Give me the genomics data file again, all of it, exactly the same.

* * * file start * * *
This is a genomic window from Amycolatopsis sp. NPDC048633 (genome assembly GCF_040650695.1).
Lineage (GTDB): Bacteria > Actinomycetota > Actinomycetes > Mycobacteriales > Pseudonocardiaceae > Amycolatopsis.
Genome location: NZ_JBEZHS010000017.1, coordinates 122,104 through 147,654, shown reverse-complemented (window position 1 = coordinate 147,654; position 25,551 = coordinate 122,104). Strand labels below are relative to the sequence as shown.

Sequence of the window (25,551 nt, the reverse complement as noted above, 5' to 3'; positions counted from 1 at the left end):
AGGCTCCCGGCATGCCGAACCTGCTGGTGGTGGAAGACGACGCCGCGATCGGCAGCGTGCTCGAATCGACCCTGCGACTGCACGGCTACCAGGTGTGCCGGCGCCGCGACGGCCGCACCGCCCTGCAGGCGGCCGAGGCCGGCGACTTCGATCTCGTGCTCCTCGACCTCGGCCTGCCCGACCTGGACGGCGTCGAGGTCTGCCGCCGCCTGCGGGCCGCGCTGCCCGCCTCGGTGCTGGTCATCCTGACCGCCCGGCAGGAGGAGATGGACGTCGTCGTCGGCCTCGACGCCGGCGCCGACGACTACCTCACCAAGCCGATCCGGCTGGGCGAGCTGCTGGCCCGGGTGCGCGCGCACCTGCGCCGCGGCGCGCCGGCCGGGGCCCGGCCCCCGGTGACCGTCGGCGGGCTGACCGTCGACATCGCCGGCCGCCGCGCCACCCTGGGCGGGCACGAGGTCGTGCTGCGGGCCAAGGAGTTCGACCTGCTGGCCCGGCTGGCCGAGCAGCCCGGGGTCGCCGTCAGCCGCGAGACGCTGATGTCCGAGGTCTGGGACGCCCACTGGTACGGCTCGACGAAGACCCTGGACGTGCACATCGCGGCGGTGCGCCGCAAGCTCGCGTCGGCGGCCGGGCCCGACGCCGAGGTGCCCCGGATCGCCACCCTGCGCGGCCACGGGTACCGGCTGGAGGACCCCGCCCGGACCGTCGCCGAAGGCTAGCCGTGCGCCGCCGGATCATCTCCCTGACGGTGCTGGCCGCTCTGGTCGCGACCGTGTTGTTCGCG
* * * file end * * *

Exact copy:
This is a genomic window from Amycolatopsis sp. NPDC048633 (genome assembly GCF_040650695.1).
Lineage (GTDB): Bacteria > Actinomycetota > Actinomycetes > Mycobacteriales > Pseudonocardiaceae > Amycolatopsis.
Genome location: NZ_JBEZHS010000017.1, coordinates 122,104 through 147,654, shown reverse-complemented (window position 1 = coordinate 147,654; position 25,551 = coordinate 122,104). Strand labels below are relative to the sequence as shown.

Sequence of the window (25,551 nt, the reverse complement as noted above, 5' to 3'; positions counted from 1 at the left end):
AGGCTCCCGGCATGCCGAACCTGCTGGTGGTGGAAGACGACGCCGCGATCGGCAGCGTGCTCGAATCGACCCTGCGACTGCACGGCTACCAGGTGTGCCGGCGCCGCGACGGCCGCACCGCCCTGCAGGCGGCCGAGGCCGGCGACTTCGATCTCGTGCTCCTCGACCTCGGCCTGCCCGACCTGGACGGCGTCGAGGTCTGCCGCCGCCTGCGGGCCGCGCTGCCCGCCTCGGTGCTGGTCATCCTGACCGCCCGGCAGGAGGAGATGGACGTCGTCGTCGGCCTCGACGCCGGCGCCGACGACTACCTCACCAAGCCGATCCGGCTGGGCGAGCTGCTGGCCCGGGTGCGCGCGCACCTGCGCCGCGGCGCGCCGGCCGGGGCCCGGCCCCCGGTGACCGTCGGCGGGCTGACCGTCGACATCGCCGGCCGCCGCGCCACCCTGGGCGGGCACGAGGTCGTGCTGCGGGCCAAGGAGTTCGACCTGCTGGCCCGGCTGGCCGAGCAGCCCGGGGTCGCCGTCAGCCGCGAGACGCTGATGTCCGAGGTCTGGGACGCCCACTGGTACGGCTCGACGAAGACCCTGGACGTGCACATCGCGGCGGTGCGCCGCAAGCTCGCGTCGGCGGCCGGGCCCGACGCCGAGGTGCCCCGGATCGCCACCCTGCGCGGCCACGGGTACCGGCTGGAGGACCCCGCCCGGACCGTCGCCGAAGGCTAGCCGTGCGCCGCCGGATCATCTCCCTGACGGTGCTGGCCGCTCTGGTCGCGACCGTGTTGTTCGCG